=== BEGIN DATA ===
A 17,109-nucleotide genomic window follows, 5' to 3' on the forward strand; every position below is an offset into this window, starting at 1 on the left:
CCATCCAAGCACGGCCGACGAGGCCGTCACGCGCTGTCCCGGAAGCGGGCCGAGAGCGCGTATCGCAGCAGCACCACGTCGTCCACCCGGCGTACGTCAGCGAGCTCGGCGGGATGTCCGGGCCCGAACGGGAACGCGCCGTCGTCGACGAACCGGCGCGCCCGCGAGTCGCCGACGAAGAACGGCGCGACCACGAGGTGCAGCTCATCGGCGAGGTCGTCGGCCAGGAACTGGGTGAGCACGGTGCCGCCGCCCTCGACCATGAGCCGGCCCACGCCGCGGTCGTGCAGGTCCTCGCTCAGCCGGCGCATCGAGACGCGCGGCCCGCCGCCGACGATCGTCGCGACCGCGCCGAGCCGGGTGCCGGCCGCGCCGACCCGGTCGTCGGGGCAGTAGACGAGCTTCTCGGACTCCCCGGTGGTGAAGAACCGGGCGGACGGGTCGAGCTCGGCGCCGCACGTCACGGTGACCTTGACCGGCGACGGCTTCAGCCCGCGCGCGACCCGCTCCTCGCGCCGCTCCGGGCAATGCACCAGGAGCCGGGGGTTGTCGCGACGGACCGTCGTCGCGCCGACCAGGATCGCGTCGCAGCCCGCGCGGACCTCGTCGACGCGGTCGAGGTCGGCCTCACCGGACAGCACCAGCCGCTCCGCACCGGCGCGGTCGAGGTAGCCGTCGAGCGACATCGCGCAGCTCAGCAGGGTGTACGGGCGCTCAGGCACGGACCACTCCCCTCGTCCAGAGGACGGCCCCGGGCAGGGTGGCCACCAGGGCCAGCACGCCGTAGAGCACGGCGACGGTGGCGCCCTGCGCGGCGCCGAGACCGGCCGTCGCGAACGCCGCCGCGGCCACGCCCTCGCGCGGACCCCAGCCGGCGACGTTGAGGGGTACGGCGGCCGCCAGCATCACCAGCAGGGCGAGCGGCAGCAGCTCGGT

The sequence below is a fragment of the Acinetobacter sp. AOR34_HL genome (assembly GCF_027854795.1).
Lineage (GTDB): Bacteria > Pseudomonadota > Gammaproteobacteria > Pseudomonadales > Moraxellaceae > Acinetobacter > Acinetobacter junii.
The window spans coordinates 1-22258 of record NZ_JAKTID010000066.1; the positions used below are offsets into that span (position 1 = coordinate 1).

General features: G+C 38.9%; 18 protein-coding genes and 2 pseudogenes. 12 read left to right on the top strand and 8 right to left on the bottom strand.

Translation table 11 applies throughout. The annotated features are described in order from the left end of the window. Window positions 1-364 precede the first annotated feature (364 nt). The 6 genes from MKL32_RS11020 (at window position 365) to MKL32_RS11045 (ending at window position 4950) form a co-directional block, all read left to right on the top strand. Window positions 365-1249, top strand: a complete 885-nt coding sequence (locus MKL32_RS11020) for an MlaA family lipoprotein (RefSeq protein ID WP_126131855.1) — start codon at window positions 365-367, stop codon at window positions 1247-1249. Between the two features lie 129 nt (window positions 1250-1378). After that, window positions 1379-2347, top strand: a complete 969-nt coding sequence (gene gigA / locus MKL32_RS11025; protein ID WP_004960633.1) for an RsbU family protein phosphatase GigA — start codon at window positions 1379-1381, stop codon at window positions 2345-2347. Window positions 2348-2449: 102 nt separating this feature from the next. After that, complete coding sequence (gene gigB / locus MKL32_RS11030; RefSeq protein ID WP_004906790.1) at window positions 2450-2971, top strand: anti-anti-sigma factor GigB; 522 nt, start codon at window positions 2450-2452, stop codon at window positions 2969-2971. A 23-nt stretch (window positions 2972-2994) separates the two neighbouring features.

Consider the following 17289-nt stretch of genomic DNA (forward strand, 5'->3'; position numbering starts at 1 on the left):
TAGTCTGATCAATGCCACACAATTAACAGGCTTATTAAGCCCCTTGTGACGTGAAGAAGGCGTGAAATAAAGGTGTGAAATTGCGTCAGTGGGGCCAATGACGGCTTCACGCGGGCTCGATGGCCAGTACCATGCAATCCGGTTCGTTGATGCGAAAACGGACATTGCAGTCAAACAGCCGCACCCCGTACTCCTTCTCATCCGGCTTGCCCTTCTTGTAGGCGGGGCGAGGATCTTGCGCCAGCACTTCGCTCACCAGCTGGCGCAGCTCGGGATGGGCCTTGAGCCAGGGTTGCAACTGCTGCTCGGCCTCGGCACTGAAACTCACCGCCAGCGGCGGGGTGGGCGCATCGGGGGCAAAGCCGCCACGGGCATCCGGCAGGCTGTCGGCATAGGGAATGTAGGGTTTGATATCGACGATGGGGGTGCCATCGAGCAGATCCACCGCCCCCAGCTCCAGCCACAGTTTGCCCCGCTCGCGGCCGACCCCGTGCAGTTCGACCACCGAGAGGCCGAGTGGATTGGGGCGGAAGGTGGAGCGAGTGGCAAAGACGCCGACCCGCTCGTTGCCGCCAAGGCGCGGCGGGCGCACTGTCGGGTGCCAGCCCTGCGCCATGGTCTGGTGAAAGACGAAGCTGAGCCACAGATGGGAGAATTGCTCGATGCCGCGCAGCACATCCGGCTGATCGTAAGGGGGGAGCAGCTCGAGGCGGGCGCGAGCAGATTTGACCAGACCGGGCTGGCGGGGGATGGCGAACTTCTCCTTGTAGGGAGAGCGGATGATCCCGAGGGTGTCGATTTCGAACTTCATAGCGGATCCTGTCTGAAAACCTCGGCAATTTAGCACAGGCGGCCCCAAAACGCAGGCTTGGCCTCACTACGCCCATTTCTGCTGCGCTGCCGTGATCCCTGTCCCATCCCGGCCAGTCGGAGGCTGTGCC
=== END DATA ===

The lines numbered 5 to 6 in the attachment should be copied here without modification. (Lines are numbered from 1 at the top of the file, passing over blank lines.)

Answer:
The window spans coordinates 1-22258 of record NZ_JAKTID010000066.1; the positions used below are offsets into that span (position 1 = coordinate 1).

General features: G+C 38.9%; 18 protein-coding genes and 2 pseudogenes. 12 read left to right on the top strand and 8 right to left on the bottom strand.